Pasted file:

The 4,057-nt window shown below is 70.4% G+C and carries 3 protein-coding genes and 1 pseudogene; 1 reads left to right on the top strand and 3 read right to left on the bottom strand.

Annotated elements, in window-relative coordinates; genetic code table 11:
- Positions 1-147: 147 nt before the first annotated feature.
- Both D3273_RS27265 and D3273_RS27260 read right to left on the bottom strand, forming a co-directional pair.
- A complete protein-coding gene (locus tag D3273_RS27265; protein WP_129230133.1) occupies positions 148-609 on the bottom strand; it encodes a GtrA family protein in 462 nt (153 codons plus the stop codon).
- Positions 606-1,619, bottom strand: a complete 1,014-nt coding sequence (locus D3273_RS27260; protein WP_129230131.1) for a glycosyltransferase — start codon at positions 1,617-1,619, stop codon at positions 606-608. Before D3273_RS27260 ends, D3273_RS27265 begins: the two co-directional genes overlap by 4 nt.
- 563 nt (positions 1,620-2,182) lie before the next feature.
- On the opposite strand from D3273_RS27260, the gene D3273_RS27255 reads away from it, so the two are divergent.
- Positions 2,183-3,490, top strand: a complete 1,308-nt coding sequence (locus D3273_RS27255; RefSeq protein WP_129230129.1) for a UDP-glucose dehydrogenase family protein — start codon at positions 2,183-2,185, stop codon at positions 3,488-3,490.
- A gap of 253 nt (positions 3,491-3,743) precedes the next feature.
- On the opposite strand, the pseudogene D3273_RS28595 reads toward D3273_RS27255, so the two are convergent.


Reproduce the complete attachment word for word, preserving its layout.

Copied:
The 4,057-nt window shown below is 70.4% G+C and carries 3 protein-coding genes and 1 pseudogene; 1 reads left to right on the top strand and 3 read right to left on the bottom strand.

Annotated elements, in window-relative coordinates; genetic code table 11:
- Positions 1-147: 147 nt before the first annotated feature.
- Both D3273_RS27265 and D3273_RS27260 read right to left on the bottom strand, forming a co-directional pair.
- A complete protein-coding gene (locus tag D3273_RS27265; protein WP_129230133.1) occupies positions 148-609 on the bottom strand; it encodes a GtrA family protein in 462 nt (153 codons plus the stop codon).
- Positions 606-1,619, bottom strand: a complete 1,014-nt coding sequence (locus D3273_RS27260; protein WP_129230131.1) for a glycosyltransferase — start codon at positions 1,617-1,619, stop codon at positions 606-608. Before D3273_RS27260 ends, D3273_RS27265 begins: the two co-directional genes overlap by 4 nt.
- 563 nt (positions 1,620-2,182) lie before the next feature.
- On the opposite strand from D3273_RS27260, the gene D3273_RS27255 reads away from it, so the two are divergent.
- Positions 2,183-3,490, top strand: a complete 1,308-nt coding sequence (locus D3273_RS27255; RefSeq protein WP_129230129.1) for a UDP-glucose dehydrogenase family protein — start codon at positions 2,183-2,185, stop codon at positions 3,488-3,490.
- A gap of 253 nt (positions 3,491-3,743) precedes the next feature.
- On the opposite strand, the pseudogene D3273_RS28595 reads toward D3273_RS27255, so the two are convergent.